“After I had figured out the character of Norm and decided to turn all the details towards this one aspect of the story, towards Norm, I was having a lot of trouble figuring out how to tie it together. And I watched Mulholland Drive. And I was watching, and at a certain point, there’s this shot of a key on a table. And I was watching, and it just stopped. And what I saw was that it was really slowly panning in on this key.And I was watching, and five minutes went by. I was like, this is the slowest zoom. This must have been crazy in the theatres. People must have been losing their minds. And after like, ten minutes or something of me just being like, this is insane. My browser crashed. And it was just the movie had frozen.”
Strange as that incident was, it gave Andy “the idea that I don’t really have to tie this story together, because people will read into it however they want to read into it. And it is, it’s written to a point where I’m satisfied with how it’s tied together”. A concept record that breaks up the very idea of concepts, going by the title of Norm? Yes, it comes down to a formula as bizarre as that. But isn’t that what fiction is all about?
“If you want to know what the actual story is, you’re going to have to look really closely.And a lot of it will be your own interpretation… It’s just that idea of not having to tie things together. I got to the end of ‘Mulholland Drive’ after I restarted it. And it’s like, I don’t know what happens in that movie. I don’t know if anyone knows exactly what [Lynch] intended the explanation to be.”
The Fictional Craft
At this point of the talk we are really at the heart of what Norm is for Andy Shauf, to present his case as a songwriter, and for that matter, a writer of stories primarily, embedded in layers of sound. He is a gifted storyteller and his new record firmly acknowledges that fact, exposing his imaginative craft and heaving it to a new level entirely.
“That’s kind of what is interesting to me about songwriting is that you don’t have to just write songs about your own life. I’ve been writing, like, fictional story songs for a long time. And people kind of interpret them as closer to my life than they actually are, which is kind of annoying, I guess, in a way. But yeah, with ‘Norm’, I was just trying to get further away from my own life. This is a scenario that I’m not familiar with. And I think for me to progress as a storyteller, I needed to move away from things that were semi-autobiographical.”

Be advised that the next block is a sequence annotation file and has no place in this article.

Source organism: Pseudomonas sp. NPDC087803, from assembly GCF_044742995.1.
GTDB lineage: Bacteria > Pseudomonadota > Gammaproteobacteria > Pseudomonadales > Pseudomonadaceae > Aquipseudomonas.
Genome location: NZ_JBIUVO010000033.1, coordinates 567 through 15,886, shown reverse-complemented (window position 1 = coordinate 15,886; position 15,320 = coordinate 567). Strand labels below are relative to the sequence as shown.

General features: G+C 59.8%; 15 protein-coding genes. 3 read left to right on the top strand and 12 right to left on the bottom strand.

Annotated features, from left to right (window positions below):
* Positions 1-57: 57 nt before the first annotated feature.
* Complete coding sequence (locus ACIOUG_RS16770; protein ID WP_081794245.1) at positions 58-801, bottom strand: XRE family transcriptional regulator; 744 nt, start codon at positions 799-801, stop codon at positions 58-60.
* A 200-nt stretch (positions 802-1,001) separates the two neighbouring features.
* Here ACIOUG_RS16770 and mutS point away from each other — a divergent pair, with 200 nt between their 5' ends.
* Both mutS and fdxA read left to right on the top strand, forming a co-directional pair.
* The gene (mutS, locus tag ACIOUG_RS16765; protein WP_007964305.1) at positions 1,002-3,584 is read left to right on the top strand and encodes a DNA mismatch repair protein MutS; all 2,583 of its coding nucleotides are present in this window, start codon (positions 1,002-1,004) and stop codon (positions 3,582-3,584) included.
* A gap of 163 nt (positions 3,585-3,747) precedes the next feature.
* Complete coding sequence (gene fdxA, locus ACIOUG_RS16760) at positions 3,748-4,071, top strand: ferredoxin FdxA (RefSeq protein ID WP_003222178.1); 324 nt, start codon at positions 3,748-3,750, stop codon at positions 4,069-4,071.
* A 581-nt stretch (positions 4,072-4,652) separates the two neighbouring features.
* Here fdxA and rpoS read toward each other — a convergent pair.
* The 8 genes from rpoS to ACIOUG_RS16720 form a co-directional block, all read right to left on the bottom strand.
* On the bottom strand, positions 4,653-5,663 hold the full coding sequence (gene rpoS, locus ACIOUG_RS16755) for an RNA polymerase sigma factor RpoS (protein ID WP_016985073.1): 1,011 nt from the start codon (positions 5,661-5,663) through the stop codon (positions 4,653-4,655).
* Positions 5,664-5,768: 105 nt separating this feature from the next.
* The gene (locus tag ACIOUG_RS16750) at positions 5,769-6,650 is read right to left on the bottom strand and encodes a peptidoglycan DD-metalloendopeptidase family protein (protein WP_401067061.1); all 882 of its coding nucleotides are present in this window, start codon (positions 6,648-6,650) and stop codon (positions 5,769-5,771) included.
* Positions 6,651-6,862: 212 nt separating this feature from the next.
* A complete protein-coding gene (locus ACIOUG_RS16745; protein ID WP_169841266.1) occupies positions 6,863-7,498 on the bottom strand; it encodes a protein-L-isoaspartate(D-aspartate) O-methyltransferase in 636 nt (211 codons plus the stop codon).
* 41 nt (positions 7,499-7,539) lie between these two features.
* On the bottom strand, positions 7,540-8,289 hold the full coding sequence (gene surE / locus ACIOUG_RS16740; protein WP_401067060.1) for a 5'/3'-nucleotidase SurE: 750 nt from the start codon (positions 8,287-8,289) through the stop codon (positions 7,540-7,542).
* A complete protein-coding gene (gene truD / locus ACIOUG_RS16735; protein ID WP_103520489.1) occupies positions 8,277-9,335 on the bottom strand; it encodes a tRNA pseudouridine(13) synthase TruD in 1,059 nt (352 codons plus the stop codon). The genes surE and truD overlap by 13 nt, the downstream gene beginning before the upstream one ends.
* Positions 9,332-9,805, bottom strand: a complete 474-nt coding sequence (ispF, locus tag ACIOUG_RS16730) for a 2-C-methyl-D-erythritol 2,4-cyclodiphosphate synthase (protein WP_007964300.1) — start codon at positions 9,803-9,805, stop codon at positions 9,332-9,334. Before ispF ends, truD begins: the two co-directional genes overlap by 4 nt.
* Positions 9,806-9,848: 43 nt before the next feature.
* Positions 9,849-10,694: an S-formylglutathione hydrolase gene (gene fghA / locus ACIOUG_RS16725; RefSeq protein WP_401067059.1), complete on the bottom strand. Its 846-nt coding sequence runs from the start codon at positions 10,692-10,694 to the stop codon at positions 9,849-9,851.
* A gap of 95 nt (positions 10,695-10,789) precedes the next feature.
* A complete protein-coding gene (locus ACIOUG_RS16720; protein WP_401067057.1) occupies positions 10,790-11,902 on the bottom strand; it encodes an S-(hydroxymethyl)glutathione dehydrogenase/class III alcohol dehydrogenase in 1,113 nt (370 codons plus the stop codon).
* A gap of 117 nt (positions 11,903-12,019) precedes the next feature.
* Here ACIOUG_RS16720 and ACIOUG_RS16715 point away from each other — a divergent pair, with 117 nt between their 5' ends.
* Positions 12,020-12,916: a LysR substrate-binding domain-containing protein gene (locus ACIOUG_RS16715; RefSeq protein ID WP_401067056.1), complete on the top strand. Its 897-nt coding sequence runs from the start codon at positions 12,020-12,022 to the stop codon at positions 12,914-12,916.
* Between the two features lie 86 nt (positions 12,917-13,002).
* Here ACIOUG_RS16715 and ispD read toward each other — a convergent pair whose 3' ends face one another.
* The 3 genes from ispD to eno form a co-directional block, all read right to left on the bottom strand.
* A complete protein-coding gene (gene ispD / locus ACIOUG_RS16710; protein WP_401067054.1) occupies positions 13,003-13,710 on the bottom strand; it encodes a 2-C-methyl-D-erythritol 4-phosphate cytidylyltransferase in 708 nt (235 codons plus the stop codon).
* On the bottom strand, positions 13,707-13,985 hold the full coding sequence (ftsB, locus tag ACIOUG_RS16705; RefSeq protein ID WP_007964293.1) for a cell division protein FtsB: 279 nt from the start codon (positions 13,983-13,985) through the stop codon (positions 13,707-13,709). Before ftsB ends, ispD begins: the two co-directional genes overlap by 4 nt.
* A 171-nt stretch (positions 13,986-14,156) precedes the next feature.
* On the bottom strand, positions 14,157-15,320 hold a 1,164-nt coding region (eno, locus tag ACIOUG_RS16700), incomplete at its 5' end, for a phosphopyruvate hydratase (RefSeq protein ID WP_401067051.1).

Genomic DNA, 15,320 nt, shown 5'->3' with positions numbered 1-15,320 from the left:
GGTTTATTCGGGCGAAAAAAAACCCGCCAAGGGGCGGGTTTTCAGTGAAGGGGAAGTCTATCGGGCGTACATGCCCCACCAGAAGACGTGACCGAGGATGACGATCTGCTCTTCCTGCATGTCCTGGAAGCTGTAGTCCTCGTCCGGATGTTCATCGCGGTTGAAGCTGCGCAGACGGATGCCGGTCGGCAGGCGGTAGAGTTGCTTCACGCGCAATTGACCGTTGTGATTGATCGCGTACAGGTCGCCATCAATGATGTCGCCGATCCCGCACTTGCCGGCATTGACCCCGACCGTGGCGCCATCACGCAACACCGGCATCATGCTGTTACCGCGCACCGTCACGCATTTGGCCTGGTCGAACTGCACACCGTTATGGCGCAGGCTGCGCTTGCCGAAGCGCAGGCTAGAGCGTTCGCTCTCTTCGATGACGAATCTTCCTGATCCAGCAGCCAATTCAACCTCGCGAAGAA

It is a strange case in songwriting that, by power of sheer assumption, songs are attributed to an auto- or at least semi-biographical relationship to the lyricist, maybe comparable to the case of poetry, when looking to solely literary creators. “I don’t know why that is”, Andy laughs. “I don’t know if it’s just that songs are often in the first person… I don’t think it should be that way.”
“When I play shows, like [for] my last album, Skyline and Wilds, they have a character named Judy in them. And people ask, ‘who’s Judy?’ all the time. And it’s like, there is no Judy. And when I say that, people seem disappointed. But it’s like, you know, I’m trying to write stories. And you seem to like the story until you realise that this wasn’t about my life, which is not that they decided that they didn’t like the story anymore. But I don’t know why it makes any difference if it’s a true story or if it’s a fictional story. I find it more interesting to write fiction because, you know, it’s more of a challenge, I would think.”
With Norm, Andy Shauf reflects, “I think I have figured out a little more what it takes to write a longer story… on this record, I realised that … for my process, I need to have it all as a chunk, and then kind of edit the different parts of it to make it work together.” It all still works as music nonetheless, and although the musician is “definitely interested” in heading for solely literary realms one day in the future, he remains an artist on the frontiers between storyteller and musician. And Norm is a splendid invitation to experience these crafts evolve a productive liaison.
“I think the process of writing ‘Norm’ made me realise that it’s something that I could actually probably get into. Because, yeah, I just didn’t realise how easy it was to actually just focus on the words and leave the music behind. They’ve always kind of gone together for me.”
Norm is out now via ANTI records.